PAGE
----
When you have tartar build-up on your teeth, you may not know it until you visit your dentist for a regular check-up. Tartar is a rough and porous substance that can form over the gum line and teeth and is essentially hardened plaque. Plaque is a sticky film that contain bacteria and everything you expose your mouth to. Food, smoke, what’s in the air currently, germs, chemicals, you name it; when you open your mouth, be aware of exposure. That is where it starts and if left unchecked, you could set yourself up for undesirable oral health issues. Prevention is the only real way to deal with it on your own; once it builds up to a certain point, the tartar may need a professional.
Floss is your friend
With brushing comes flossing. Once you’re at an age where your teeth touch, there is an increased chance of food, particles, or bacteria to get caught there and fester into plaque. Using floss and even a gentle rinse is a great addition to your routine.
Brush with direction and intention
Brush your teeth on every part of the surface and brushing in a top to bottom motion helps remove tartar built up. Twice a day is the recommendation for brushing your teeth, but after meals is also a great idea.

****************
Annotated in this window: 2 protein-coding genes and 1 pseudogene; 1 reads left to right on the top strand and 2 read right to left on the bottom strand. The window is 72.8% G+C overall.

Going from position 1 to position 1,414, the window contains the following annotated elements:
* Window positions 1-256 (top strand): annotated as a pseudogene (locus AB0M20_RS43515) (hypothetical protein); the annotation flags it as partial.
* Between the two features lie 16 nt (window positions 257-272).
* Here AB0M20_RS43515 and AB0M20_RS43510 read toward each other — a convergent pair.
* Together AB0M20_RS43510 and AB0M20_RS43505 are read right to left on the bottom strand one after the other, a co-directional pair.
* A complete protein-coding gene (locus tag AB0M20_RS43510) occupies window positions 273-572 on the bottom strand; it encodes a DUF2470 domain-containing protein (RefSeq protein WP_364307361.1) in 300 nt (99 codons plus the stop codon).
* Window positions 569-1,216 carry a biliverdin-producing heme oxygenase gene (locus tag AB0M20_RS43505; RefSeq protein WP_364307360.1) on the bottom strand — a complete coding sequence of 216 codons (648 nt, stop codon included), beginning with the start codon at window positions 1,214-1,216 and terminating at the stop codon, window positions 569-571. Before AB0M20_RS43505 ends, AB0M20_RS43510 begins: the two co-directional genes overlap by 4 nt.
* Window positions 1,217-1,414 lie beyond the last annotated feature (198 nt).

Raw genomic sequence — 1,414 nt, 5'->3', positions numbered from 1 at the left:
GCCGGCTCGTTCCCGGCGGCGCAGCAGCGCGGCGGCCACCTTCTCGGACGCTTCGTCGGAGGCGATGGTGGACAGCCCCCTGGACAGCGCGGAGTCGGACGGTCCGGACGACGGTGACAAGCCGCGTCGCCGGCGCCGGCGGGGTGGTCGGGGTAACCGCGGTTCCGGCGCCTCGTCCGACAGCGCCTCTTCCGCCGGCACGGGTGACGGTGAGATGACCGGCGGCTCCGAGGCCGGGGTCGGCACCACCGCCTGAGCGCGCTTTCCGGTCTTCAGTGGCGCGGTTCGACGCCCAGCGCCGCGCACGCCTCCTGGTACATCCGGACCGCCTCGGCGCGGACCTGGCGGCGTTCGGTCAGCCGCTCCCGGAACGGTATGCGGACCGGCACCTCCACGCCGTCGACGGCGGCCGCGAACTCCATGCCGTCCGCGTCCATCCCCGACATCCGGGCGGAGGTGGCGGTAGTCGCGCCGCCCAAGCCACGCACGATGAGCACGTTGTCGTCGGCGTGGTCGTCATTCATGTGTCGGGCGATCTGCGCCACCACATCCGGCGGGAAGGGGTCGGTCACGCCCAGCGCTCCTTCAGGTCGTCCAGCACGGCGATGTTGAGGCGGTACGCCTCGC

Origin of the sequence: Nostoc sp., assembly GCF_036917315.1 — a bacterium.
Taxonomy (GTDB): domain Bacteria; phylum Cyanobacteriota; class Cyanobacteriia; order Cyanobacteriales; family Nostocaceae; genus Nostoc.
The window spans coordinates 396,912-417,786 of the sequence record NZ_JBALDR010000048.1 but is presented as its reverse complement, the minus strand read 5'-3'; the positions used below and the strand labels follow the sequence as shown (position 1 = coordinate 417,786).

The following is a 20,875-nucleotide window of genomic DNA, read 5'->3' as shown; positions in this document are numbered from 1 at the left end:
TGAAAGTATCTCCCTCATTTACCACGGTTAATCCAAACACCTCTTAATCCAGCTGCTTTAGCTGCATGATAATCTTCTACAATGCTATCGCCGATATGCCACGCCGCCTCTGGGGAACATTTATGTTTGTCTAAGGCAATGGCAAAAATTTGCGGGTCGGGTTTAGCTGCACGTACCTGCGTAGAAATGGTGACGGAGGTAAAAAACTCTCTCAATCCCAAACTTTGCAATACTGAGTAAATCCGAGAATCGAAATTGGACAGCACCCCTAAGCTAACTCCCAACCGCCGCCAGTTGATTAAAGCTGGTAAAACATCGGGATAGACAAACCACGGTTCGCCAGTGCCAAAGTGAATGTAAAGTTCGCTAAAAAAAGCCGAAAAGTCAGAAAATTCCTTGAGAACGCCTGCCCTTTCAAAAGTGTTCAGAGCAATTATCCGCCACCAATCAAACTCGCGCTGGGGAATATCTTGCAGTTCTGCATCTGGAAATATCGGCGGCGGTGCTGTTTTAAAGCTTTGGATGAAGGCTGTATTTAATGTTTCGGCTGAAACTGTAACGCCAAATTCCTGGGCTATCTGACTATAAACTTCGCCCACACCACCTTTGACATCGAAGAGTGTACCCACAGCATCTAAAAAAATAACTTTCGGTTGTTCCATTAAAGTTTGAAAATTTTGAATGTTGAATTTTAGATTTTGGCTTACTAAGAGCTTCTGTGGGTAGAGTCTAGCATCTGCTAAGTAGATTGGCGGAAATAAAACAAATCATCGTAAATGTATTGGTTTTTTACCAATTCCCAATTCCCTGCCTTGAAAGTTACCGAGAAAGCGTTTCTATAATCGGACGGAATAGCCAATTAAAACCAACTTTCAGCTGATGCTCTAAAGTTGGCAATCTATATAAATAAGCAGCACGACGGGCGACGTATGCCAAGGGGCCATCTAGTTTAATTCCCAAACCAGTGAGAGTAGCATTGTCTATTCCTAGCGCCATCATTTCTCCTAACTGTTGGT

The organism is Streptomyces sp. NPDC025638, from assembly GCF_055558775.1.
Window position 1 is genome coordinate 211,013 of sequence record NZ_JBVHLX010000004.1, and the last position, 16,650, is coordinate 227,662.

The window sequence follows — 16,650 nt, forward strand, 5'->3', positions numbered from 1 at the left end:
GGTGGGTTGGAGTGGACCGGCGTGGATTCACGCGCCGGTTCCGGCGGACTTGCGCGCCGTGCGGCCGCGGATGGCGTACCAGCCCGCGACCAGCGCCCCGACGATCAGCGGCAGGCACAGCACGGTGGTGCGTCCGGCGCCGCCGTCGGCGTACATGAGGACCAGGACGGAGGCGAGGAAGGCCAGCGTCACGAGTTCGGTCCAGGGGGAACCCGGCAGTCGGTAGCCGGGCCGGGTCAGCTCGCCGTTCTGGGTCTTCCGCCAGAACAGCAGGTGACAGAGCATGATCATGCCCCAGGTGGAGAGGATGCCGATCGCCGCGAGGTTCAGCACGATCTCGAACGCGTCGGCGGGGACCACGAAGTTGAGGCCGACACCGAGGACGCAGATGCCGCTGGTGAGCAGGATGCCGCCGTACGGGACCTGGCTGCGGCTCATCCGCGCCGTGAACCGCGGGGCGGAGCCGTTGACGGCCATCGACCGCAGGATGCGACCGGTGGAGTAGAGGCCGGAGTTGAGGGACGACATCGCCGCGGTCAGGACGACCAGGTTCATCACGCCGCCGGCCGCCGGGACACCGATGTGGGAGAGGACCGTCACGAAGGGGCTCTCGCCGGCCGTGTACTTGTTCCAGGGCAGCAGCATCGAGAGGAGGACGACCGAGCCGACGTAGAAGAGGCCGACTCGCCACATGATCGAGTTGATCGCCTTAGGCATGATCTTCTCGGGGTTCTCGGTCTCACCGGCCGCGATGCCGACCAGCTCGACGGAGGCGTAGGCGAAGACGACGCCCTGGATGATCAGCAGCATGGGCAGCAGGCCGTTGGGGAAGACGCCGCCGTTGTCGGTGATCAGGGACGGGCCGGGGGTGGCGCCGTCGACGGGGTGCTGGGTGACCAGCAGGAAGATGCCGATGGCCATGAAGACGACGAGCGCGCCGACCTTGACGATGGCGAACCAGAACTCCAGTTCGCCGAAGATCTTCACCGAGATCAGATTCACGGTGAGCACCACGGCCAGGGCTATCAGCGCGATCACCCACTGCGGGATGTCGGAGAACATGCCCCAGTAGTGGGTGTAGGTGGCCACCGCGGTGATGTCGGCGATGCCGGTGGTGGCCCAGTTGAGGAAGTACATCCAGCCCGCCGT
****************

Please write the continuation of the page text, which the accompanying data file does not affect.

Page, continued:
Tartar control specific toothpaste
Tartar-control fluoride toothpaste is made to prevent the plaque in your mouth from hardening. Also, the fluoride in these toothpastes can help protect your teeth from acidic foods and drinks, as well as strengthening your enamel.
It is kind of a general rule of being healthy and unfortunately, people who smoke, do tend to have more issues with staining and tartar build-up. Try to kick the habit, if you have it!
Watch your mouth
Bacteria live off of whatever you put into your mouth, especially sugary and starchy foods. Limit the amount of times you eat to reduce the introduction of more bacteria and try to keep up with a healthy diet and drinking water instead of soda or juice.
Preventative measures seem to be the most important when trying to reduce tartar. If you wait too long to examine your oral health, you may ultimately end up at the dentist to have the tartar and/or plaque removed with special tools. Visiting your dentist on a regular, every 6-month basis, is essential to getting ahead of any dental complications.